Heavy Equipment/Trailers 6x10 trailer. Great shape, fits your biggest Harley. $1,400 obo. 299-4967.

Interested in founding a Sherlock Holmes Society in Gillette? Contact for info.

Large Private RV/Camper Lot for rent. Big yard, trees. All utilities available. $400 per month, $400 deposit. 1 year lease. Call (307) 660-1007.

Toys (ATV’s, Boats, etc.) Boat for Sale with trailer. Needs work. Call 670-8980 for info. 2006 Cabella’s “Lowes Sun Cruizer” 20 ft. Pontoon 95 HP Mercury Outboard Motor (less than 50 hrs). Good Condition. Call 680-2982 or 696-7512.

Lost & Found FOUND: one large trampoline. Currently located at 5350B M&M circle. If yours, please pick up any day any time. If not yours, do not trespass.

- LIMITED TIME ONLY Free Classified Ad - 10 words or less (Private ownership only - No businesses)


For more details visit or call (307) 670-8980

Minnows, crawlers, leeches, fishing tackle, boating and camping supplies. Fully furnished cabin rentals, 50 Amp Full Hookup RV sites 5 minutes from Keyhole Reservoir in Pine Haven. Empire Guesthouse & RV Park 307-756-3454.

We want to get it Write. Oops we mean Right.

Toy Parts & Accessories Stock pipes for Sportster. 500mi. Stock pices for Dyna Wide Glide. 1500mi. Email for info.


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Our Roots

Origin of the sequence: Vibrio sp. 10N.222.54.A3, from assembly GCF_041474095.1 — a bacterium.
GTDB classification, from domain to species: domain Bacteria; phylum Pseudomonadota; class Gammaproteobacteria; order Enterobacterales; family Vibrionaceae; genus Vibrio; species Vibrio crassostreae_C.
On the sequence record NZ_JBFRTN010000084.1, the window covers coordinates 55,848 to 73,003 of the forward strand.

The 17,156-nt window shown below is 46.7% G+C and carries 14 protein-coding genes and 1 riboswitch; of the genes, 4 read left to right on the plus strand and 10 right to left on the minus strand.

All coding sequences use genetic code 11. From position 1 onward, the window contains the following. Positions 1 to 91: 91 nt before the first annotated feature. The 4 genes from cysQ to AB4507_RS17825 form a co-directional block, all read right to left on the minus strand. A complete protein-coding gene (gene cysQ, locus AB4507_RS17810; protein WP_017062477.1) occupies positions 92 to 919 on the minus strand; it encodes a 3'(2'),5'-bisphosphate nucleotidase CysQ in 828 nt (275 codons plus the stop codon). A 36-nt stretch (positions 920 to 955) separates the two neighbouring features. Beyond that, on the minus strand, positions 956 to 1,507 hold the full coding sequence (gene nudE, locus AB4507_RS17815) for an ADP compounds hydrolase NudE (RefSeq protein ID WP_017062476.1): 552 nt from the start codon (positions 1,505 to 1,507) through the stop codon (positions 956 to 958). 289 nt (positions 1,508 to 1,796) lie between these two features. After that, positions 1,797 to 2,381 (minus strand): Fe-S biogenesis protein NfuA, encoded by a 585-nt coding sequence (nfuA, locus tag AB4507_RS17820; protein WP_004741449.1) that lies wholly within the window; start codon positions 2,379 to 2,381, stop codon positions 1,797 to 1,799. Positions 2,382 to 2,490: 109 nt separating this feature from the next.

Lewis and Clark Little Mobile Home on the Prairie By Jeff Morrison Part of the charm of living in Wyoming is the way many things normally associated with the “Old West” have managed to hang around through the 20th century and beyond. The sheep wagon is an excellent example of this. These rugged little camp wagons, dubbed “the original Wyoming RV” by some, were designed for their purpose so successfully that they continue to be utilized over 100 years after they first appeared rolling over the horizon behind a giant flock of sheep. In fact, the next time you pass a ranch yard, if you’re lucky and if you look carefully, you might even see one. Although no two sheep wagons are exactly alike, it is easy to spot one at a glance. From the front or back they resemble the silhouette of a large mushroom, with the round top and flat sides extending over the wheels. Also hard to miss is the stove-pipe poking out of the roof near the front with a split Dutch door on one end and a window on the other. If it were not for the location of the wagon-tongue, it might be hard to tell the front from the back as it does not have a driver’s seat. The driver passed the reins through opened top door and either stood or sat on one of the two bench seats. In their book, “Before Barbed Wire”, authors Mark H. Brown and W.R. Felton describe the sheep wagon this way: “The sheep wagon was a modified prairie schooner – the wheel base being shortened, the box widened to extend out over the wheels, the canvas cover increased to several layers and pulled taut and smooth, and a door put in the front and a window in the rear. Essentially, it was more than a modified wagon: it was a specially constructed job from the ground up. The door in front was built in two halves like a barn door, thus allowing for partial ventilation while keeping the dog either in or out; and the window in the back was hinged at the top so that it could be easily raised or lowered by means of a rope or pulley. This made it easy to control the temperature and keep the little dwelling comfortable. Inside the door on one side was the stove with the dish cupboard behind it and a short bench, and on the other side was a longer bench running back to the bed. Each bench had a trap-door opening into the grub boxes that were suspended on the sides of the wagon box between the wheels. At the back was a built-in bunk and above it a shelf or two for personal belongings. The space beneath the bed was used to store bulky articles or to keep the dogs out from underfoot; and hinged to the bed, or designed to slide in and out, was a table that could be put up when needed.” The authors also state, “With several layers of canvas on top, to keep either the heat or the cold out, and a double floor, it was a very comfortable little home the year round.” That might be a bit over-optimistic. More than one sheep herder was found frozen to death in the bunk of his wagon during the harsh Wyoming winters. And, as anyone who has camped in a tent can tell you, white canvas or not, it’s hard to keep anything cool in the heat of summer. There were a few other drawbacks as well. “In spite of the railing in front of the cupboard shelves, the tin dishes were likely to get scattered about, and the kerosene can and the syrup bucket spilled when the wagon was moved to a new site. And in extremely cold weather about the only way the herder could keep his potatoes and other perishables from freezing was to put them in bed with him at night and wrap them in his bedding during the day.” One modern day restorer of sheep wagons sates that one in three of them will show signs of having been on fire at some point, the stove being the most common cause. Some wagons were designed with tin-faced insulation around the stove but even that was inadequate if the wood or canvas overheated. In spite of these shortcomings, the sheep wagon was a vast improvement over “roughing it” on the ground or in a tent. It did not take long for the sight of one to become as commonplace as the sight of an RV is for us today. Not only were the wagons used by the sheep industry, but others found them highly useful as camp wagons as well. My great-grandfather and his brothers ran jerk-line wagons, hauling a variety of freight throughout the northern plains around the turn of the 20th century. They used a sheep wagon as a camp kitchen and was either pulled in tandem behind one of the freight